Despite the limited resources, Puritan’s practiced this tradition more than the Virginia settlers. More families settled in New England than in Virginia, which mostly consisted of single men for the first couple of years. This difference meant that while Puritan settlers didn’t have much when they arrived in the new world, they were more apt to keep their marriage traditions from back home. Marriage was decided between fathers and involved discussions of dowry and inheritance, even if there wasn’t much with which to negotiate.

A man with resources (or a man from a family with resources) was able to meet his intended beforehand instead of just meeting each other on the altar. This meeting often meant a long trip requiring an overnight stay. Needing to spend the night gave young couple an opportunity to spend it together with the intention of getting to know each other through late night conversation. To ensure there wouldn’t be any hanky panky, they would not only be clothed but have a barrier between them. Sometimes it was a board that went down the length of the bed (bundling board) or a large pillow (bundling bolster) down the middle, or put in a sack (bundling bag) that could be sewn or tied shut to prevent them from removing it. The rest of the family went to bed, and the young folk were left alone if there was room enough in the house to be left alone.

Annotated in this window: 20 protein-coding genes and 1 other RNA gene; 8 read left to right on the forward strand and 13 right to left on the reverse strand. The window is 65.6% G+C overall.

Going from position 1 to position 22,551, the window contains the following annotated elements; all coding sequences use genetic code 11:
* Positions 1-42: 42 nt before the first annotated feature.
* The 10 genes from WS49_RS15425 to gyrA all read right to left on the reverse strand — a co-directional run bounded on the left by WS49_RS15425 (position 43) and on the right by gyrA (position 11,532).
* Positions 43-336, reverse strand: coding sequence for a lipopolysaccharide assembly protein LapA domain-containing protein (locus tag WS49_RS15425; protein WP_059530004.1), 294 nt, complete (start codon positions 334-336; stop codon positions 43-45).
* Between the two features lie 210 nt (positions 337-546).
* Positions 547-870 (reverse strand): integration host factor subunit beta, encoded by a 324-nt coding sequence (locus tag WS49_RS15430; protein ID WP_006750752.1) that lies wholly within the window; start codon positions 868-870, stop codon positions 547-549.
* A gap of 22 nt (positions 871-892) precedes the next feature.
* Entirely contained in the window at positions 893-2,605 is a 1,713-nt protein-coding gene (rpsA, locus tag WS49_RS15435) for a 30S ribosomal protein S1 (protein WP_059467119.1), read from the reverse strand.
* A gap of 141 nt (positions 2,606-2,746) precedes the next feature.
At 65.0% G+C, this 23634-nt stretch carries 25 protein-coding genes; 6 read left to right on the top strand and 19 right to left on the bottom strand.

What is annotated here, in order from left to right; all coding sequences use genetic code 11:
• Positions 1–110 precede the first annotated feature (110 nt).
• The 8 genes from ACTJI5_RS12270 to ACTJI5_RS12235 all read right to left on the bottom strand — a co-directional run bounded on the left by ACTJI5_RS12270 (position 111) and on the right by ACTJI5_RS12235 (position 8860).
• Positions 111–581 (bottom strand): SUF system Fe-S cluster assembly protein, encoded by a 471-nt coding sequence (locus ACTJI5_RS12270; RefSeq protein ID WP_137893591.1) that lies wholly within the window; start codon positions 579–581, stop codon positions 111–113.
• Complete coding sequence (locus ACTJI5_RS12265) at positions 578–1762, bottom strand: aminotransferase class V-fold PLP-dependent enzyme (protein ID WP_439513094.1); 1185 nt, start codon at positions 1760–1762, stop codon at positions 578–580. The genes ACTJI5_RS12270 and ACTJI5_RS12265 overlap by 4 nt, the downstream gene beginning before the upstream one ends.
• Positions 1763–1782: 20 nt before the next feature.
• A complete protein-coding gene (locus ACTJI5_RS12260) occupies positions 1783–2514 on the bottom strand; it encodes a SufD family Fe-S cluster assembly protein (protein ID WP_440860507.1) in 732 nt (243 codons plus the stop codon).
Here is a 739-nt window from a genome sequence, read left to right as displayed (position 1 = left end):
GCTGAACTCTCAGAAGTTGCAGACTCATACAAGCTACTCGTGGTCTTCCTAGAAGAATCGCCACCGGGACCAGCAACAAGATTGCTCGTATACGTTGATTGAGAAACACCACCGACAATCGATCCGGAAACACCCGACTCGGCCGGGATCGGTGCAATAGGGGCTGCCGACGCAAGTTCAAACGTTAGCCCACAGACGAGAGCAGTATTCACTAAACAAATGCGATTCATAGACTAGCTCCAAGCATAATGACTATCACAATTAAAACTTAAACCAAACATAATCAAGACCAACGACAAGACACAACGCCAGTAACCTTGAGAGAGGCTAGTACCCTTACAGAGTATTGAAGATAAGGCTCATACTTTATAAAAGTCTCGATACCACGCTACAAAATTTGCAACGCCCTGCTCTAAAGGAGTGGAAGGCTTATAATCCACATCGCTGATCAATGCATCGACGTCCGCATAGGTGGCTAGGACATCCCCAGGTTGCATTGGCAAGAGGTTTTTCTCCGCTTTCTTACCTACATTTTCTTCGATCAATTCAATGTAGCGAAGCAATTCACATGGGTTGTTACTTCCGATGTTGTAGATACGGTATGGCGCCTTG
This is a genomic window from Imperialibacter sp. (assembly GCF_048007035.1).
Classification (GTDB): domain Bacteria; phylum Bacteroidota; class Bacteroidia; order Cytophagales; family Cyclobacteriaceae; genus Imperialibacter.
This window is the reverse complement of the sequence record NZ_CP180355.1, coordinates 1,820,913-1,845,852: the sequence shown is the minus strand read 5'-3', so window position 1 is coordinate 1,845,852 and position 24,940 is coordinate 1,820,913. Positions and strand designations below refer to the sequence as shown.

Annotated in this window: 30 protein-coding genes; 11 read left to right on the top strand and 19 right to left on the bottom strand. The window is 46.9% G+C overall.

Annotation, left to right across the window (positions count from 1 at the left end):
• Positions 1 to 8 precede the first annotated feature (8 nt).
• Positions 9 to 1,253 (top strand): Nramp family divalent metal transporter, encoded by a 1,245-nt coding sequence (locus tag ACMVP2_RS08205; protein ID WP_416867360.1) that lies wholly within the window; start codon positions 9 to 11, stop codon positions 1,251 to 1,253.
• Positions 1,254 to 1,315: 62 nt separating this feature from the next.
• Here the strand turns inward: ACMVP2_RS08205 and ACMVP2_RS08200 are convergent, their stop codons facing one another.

This practice seemed to be more common in New England. Puritan’s weren’t as conservative as you would think, at least as compared to their Catholic counterparts of the time. Yes, life and work were all for the glory of God, all rules came from the Bible, and sex was not allowed outside the confines of marriage. A significant difference was the Puritan’s belief that sex should be enjoyable to insure pregnancy. If a couple was not having sex or if the husband could not perform his duties, the marriage was annulled. Perhaps this is why bundling seemed like a good idea rather than being thought of as immoral. By giving the couple a chance to warm up to each other, they could ensure a prosperous marriage not only in wealth and property but also in progeny.